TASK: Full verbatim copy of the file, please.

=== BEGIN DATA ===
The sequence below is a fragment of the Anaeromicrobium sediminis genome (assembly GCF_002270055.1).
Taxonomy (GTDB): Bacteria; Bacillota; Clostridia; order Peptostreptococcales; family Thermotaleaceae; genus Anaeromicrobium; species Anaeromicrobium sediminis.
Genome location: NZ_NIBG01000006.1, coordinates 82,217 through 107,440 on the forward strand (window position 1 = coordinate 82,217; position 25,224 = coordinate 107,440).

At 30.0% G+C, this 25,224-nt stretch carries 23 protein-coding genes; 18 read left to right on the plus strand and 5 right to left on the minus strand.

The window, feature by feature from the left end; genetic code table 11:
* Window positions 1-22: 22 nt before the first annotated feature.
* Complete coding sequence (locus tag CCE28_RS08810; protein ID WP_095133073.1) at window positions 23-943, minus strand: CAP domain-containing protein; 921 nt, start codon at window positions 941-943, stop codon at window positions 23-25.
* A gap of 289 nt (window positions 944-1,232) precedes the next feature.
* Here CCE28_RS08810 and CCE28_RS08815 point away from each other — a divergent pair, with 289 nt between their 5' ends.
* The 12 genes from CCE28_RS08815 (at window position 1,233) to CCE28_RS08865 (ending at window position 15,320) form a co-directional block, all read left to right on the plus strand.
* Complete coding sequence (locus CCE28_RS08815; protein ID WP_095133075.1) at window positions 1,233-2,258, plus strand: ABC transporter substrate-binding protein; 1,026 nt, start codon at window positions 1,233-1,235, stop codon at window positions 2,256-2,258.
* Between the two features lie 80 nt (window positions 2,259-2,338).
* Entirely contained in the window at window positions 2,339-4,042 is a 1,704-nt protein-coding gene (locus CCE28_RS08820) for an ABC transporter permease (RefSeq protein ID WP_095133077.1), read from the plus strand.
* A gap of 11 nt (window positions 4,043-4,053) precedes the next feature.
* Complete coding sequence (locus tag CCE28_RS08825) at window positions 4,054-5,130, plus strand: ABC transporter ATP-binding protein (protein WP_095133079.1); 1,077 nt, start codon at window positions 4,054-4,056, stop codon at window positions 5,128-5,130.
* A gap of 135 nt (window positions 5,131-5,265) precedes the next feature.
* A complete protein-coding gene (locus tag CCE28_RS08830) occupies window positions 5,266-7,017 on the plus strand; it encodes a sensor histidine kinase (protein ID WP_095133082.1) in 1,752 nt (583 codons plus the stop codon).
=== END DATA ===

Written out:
The sequence below is a fragment of the Anaeromicrobium sediminis genome (assembly GCF_002270055.1).
Taxonomy (GTDB): Bacteria; Bacillota; Clostridia; order Peptostreptococcales; family Thermotaleaceae; genus Anaeromicrobium; species Anaeromicrobium sediminis.
Genome location: NZ_NIBG01000006.1, coordinates 82,217 through 107,440 on the forward strand (window position 1 = coordinate 82,217; position 25,224 = coordinate 107,440).

At 30.0% G+C, this 25,224-nt stretch carries 23 protein-coding genes; 18 read left to right on the plus strand and 5 right to left on the minus strand.

The window, feature by feature from the left end; genetic code table 11:
* Window positions 1-22: 22 nt before the first annotated feature.
* Complete coding sequence (locus tag CCE28_RS08810; protein ID WP_095133073.1) at window positions 23-943, minus strand: CAP domain-containing protein; 921 nt, start codon at window positions 941-943, stop codon at window positions 23-25.
* A gap of 289 nt (window positions 944-1,232) precedes the next feature.
* Here CCE28_RS08810 and CCE28_RS08815 point away from each other — a divergent pair, with 289 nt between their 5' ends.
* The 12 genes from CCE28_RS08815 (at window position 1,233) to CCE28_RS08865 (ending at window position 15,320) form a co-directional block, all read left to right on the plus strand.
* Complete coding sequence (locus CCE28_RS08815; protein ID WP_095133075.1) at window positions 1,233-2,258, plus strand: ABC transporter substrate-binding protein; 1,026 nt, start codon at window positions 1,233-1,235, stop codon at window positions 2,256-2,258.
* Between the two features lie 80 nt (window positions 2,259-2,338).
* Entirely contained in the window at window positions 2,339-4,042 is a 1,704-nt protein-coding gene (locus CCE28_RS08820) for an ABC transporter permease (RefSeq protein ID WP_095133077.1), read from the plus strand.
* A gap of 11 nt (window positions 4,043-4,053) precedes the next feature.
* Complete coding sequence (locus tag CCE28_RS08825) at window positions 4,054-5,130, plus strand: ABC transporter ATP-binding protein (protein WP_095133079.1); 1,077 nt, start codon at window positions 4,054-4,056, stop codon at window positions 5,128-5,130.
* A gap of 135 nt (window positions 5,131-5,265) precedes the next feature.
* A complete protein-coding gene (locus tag CCE28_RS08830) occupies window positions 5,266-7,017 on the plus strand; it encodes a sensor histidine kinase (protein ID WP_095133082.1) in 1,752 nt (583 codons plus the stop codon).